‘I knew it was bigger than a migraine’: Woman faces brain tumor without health insurance
Teresa Smith’s journey with cancer began a year ago when she started experiencing headaches and dizziness.
She went to her primary care doctor, who discussed how to deal with migraines.
“Even though I’d never had migraines before, I knew it was bigger than a migraine,” Smith said Thursday.
She went to UNC Rex Healthcare for a scan last September, and when doctors found a brain tumor, they scheduled the 38-year-old for surgery within days to remove it.
But shortly after that, Smith lost her job as an operations manager at a small marketing company, and with that, she lost her health insurance.
She recently learned that she has a second brain tumor.
“Not having insurance, that makes it a challenge,” she said. “The wait time is months, and the fees to get in with a specialist are several thousand dollars.”
Smith hasn’t had a biopsy due to her lack of insurance, so she does not know what type of brain tumor she has, nor does she know how she will pay for any treatment.
The tumors have prevented her from pursuing her passion of competitive dancing, and they make daily life a struggle.
“It has completely robbed me of my life,” she said. “Everything that I used to do I can no longer do.”
Dressing herself, combing her hair and dialing a phone have become chores.
“The day to day of just maintaining yourself, it takes longer. I take more breaks, and when you just don’t feel well, it’s just a struggle,” she said.
About 700,000 people in the U.S. are living with brain tumors, and about 16,000 die of brain cancer each year, according to the National Brain Tumor Society. But because brain cancer accounts for less than 2 percent of cancers, it receives minimal research funding.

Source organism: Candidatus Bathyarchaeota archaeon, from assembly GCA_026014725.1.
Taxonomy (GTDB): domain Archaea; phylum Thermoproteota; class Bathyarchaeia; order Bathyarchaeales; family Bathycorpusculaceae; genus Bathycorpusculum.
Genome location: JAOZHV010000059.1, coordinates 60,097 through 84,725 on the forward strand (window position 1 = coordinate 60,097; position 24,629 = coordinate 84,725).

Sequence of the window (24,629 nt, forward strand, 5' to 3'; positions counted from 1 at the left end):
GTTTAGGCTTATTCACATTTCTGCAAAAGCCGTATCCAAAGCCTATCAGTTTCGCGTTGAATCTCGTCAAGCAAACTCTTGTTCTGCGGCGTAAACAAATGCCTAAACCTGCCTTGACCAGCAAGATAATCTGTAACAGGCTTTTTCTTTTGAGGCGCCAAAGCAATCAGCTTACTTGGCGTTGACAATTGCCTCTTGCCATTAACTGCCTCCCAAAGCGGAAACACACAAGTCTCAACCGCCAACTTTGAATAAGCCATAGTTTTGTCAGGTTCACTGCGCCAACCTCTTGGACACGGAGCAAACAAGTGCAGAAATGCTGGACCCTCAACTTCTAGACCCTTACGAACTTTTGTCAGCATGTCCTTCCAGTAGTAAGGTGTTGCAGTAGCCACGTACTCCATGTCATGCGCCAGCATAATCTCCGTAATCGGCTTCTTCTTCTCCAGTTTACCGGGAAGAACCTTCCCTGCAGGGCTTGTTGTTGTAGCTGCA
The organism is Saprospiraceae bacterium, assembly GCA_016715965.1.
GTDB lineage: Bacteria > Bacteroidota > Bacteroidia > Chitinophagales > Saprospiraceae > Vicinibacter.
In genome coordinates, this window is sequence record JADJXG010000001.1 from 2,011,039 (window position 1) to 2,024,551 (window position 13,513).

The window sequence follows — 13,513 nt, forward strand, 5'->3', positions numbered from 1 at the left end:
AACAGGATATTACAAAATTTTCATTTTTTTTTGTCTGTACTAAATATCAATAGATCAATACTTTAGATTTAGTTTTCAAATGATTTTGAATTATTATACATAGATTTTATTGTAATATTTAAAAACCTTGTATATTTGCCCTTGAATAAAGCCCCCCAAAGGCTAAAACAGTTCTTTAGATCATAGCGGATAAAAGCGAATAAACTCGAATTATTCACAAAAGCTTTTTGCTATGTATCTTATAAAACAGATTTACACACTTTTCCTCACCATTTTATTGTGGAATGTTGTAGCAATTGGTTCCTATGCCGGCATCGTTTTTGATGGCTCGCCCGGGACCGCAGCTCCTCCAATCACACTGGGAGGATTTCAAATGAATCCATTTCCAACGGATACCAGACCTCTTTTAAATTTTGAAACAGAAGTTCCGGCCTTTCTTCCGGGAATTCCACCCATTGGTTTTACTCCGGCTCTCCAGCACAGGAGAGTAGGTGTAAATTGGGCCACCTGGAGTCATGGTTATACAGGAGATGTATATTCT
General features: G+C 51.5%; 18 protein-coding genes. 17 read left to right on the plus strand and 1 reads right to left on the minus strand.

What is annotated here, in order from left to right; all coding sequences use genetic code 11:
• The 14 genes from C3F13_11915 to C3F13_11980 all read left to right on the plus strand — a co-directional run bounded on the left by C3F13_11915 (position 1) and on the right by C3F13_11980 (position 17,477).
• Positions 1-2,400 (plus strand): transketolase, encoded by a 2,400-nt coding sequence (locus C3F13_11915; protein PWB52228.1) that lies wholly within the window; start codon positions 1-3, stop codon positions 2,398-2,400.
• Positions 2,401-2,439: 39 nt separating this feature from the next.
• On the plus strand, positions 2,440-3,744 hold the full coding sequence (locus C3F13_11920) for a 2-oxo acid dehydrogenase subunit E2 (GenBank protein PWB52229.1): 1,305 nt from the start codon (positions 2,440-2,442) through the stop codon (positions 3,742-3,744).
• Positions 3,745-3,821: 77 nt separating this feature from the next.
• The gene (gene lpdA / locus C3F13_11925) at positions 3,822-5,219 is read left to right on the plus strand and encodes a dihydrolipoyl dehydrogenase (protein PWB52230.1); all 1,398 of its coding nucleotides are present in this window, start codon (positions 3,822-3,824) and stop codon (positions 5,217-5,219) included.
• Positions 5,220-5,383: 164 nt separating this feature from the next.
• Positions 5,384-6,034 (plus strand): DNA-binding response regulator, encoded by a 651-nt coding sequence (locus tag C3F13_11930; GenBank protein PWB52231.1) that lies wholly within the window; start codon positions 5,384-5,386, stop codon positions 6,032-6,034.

“Brain tumors are relatively rare compared to some of the other more common human malignancies – breast cancer, lung cancer, prostate cancer. It’s also been a harder battle, quite honestly,” said Dr. David Ashley, director of pediatric neuro-oncology at the Preston Robert Tisch Brain Center at the Duke University Cancer Institute. “It’s a tough field.”
Ashley said the death of U.S. Sen. John McCain after his fight with brain cancer may put a new spotlight on the malady and the need for more research.
“It has a massive ripple effect through the community even though it is a relatively rare illness. I do think we need to do more research,” he said.
Smith said she tries to raise awareness and research funds but said she’s limited in what she can do.
“It is a vital organ. What can you do without your brain, a fully functional brain?” she said. “There needs to be more than 2 percent funding going towards brain tumors and brain cancer.”
Duke’s Tisch Brain Center is working on cutting-edge immunotherapy treatments for brain cancer, including a recent study using a modified polio virus to force the body’s immune system to fight the tumor.
“Conventional therapies like chemotherapy, radiation have really not been a huge success,” Ashley said.
In the polio virus trial, about 20 percent of patients with glioblastomas – the type of cancer McCain had – have shown long-term responses to the treatment. Glioblastoma is a “highly aggressive” form of cancer that usually kills people within 18 months, Ashley said.
“We think the future is in immunotherapy,” he said.